New study discovers the impact of environment on sleep patterns in wild primates which could help to understand human sleep

Friday, 12 July 2019

Slow loris in sleep posture

The first-ever sleep study on a nocturnal primate performed in the wild has provided fascinating insights which might tell us more about our own sleep patterns.

Published in Scientific Reports, the article entitled Environment shapes sleep patterns in a wild nocturnal primate was led by Oxford Brookes University‘s Kathleen Reinhardt, under the remit of Professor Anna Nekaris’ Little Fireface Project in West Java, Indonesia. The study was conducted in association with colleagues at the University of Oxford and the University of Oslo.

The research suggests that being able to sleep in one continuous block has been shaped by environmental pressures observed in slow lorises. This finding could help in understanding the evolutionary impact on sleep patterns in humans.

The team of researchers fitted wild Javan slow lorises (Nycticebus javanicus) with devices that recorded movement to assess their waking and sleeping patterns, alongside recording ambient temperature and light phases.

Sleep and circadian rhythms are traditionally studied in stable laboratory conditions, which allow for the control for numerous extrinsic factors, but typically do not take into account the influence of natural environmental factors on sleep patterns.

This is the first-ever systematic sleep study in a nocturnal primate performed in the wild. It is based on monitoring of activity and rest in slow lorises throughout the day in their natural habitat. The researchers not only provide a detailed account of the daily pattern of sleep in this species in the wild, but also highlight the crucial importance of the environment in shaping sleep in a natural setting.

These data unequivocally suggest that sleep patterns are particularly sensitive to the light levels and ambient temperature, shaping the overall pattern of activity and rest across a 24 hour period.

Kathleen Reinhardt from Oxford Brookes University’s Nocturnal Primate Research Group in the Faculty of Humanities and Social Sciences, said “Arguing from the evolutionary viewpoint, sleep evolved not only as a process that dealt with immediate biological responses, but also as a response to environmental conditions. Thus the well-known flexibility in sleep patterns that we can visually see between species, reflects the fact that it evolved together with species adapting to their habitats.”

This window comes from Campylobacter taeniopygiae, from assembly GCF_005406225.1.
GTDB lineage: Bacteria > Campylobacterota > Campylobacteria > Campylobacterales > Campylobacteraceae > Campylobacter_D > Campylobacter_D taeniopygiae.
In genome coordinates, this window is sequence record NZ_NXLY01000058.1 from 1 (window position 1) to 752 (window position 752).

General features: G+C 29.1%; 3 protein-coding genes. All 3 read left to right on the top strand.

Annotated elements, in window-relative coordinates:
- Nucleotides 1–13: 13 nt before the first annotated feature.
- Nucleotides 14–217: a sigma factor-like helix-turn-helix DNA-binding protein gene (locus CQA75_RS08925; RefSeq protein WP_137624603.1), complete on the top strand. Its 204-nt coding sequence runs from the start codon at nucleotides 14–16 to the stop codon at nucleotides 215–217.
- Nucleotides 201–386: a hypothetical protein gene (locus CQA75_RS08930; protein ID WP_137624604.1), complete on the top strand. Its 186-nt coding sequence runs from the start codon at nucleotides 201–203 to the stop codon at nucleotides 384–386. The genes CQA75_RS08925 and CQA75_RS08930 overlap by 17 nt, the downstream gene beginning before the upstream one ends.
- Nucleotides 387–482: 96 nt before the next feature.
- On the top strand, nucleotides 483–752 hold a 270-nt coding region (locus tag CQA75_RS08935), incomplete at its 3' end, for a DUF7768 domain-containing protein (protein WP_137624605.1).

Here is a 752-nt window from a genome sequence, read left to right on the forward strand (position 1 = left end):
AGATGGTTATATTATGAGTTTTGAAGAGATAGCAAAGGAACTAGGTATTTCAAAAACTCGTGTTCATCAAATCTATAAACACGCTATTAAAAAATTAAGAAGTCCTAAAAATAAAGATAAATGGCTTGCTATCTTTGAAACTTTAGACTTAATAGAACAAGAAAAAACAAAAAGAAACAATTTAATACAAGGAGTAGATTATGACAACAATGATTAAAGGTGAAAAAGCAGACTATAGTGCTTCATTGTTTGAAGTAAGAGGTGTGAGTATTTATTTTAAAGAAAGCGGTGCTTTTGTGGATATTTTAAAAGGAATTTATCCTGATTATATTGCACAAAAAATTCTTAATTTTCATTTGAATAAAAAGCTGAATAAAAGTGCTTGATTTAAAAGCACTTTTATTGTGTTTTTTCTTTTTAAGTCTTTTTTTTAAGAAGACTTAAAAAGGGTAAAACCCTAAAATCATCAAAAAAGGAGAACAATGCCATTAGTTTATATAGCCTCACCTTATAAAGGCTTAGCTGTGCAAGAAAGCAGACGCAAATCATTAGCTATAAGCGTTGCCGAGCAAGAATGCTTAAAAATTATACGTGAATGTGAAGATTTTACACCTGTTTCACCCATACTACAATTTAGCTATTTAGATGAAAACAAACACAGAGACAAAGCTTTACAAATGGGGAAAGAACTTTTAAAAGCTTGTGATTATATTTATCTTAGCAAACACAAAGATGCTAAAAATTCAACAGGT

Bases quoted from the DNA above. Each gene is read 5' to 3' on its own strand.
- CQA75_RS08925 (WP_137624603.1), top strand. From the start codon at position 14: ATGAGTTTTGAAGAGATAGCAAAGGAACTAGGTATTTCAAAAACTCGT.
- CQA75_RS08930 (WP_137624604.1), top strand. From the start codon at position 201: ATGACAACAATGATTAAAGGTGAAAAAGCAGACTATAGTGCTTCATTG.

The specific characteristics of sleep reflect its numerous functions for brain and body physiology, which collectively overweigh risks associated with sleep, ensuring the fitness of species.

Co-author, Dr. Vladyslav Vyazovskiy at the University of Oxford’s Department of Physiology, Anatomy and Genetics adds, "Only a few animal species were studied both in captivity and in their natural habitat, and the knowledge of how animals sleep in the wild is insufficient. This is particularly important because in the natural environment the need to sleep must be balanced against environmental pressures and other homeostatic needs, which may be very different from laboratory conditions. Our study therefore raises an intriguing question of how wild animals cope with obtaining sufficient sleep, or compensate for sleep loss incurred during spontaneous or enforced wakefulness while adjusting their sleep pattern to predictable and unpredictable fluctuations in the environment." 

This study therefore fills an important gap in our knowledge of sleep in primates including humans and helps to bridge the gap between laboratory-based studies with those in natural environments. This notion is further emphasised by Co-author Dr. R. Adriana Hernandez-Aguilar, from the University of Oslo: “In the last decade, several sleep studies have been performed on indigenous human populations in South America and Africa. These studies provided novel fundamental insights into sleep evolution in humans, but also the claims made sparked debates in the scientific community. More work needs to be done on wild primates to better understand the evolution of human sleep. Thus, our study is especially timely and relevant, as it focuses on a wild primate.”

Professor Anna Nekaris added, “The Javan slow loris is Critically Endangered, and the studied population occurs in an area with extensive noisy human activity. The ability for lorises to maintain such a fixed sleep pattern under these conditions points to their incredible adaptability. Furthermore, the use of logging devices that hang from their collars a bit like a dog tag, shows that we can get important data from non-invasive methods.” 

Kathleen Reinhardt concluded: “Studying sleep in the wild is essential to further our understanding of sleep ecology, physiology and evolution. Specifically, our results challenge the assumption that monophasic sleep of a shorter duration evolved in the monkeys and apes and suggest that human sleep patterns have a longer evolutionary history than previously believed.”

You can find out more about research, teaching and primate conversation work at Oxford Brookes on the University’s website.